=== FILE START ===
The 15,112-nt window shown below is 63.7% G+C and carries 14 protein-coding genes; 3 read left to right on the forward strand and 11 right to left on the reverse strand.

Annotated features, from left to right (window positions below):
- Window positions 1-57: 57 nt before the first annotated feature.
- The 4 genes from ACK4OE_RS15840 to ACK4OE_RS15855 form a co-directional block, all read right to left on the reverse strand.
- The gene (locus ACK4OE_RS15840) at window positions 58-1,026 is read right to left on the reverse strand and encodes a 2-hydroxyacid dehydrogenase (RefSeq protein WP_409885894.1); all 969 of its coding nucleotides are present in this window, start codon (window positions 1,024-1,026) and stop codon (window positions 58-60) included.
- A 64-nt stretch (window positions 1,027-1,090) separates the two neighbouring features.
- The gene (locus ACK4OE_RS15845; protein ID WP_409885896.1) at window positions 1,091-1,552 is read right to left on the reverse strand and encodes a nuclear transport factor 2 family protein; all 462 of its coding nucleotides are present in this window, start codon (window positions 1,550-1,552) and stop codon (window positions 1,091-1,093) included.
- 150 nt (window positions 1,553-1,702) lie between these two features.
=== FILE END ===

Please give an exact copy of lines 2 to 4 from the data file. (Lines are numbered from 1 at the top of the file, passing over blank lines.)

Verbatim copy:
Annotated features, from left to right (window positions below):
- Window positions 1-57: 57 nt before the first annotated feature.
- The 4 genes from ACK4OE_RS15840 to ACK4OE_RS15855 form a co-directional block, all read right to left on the reverse strand.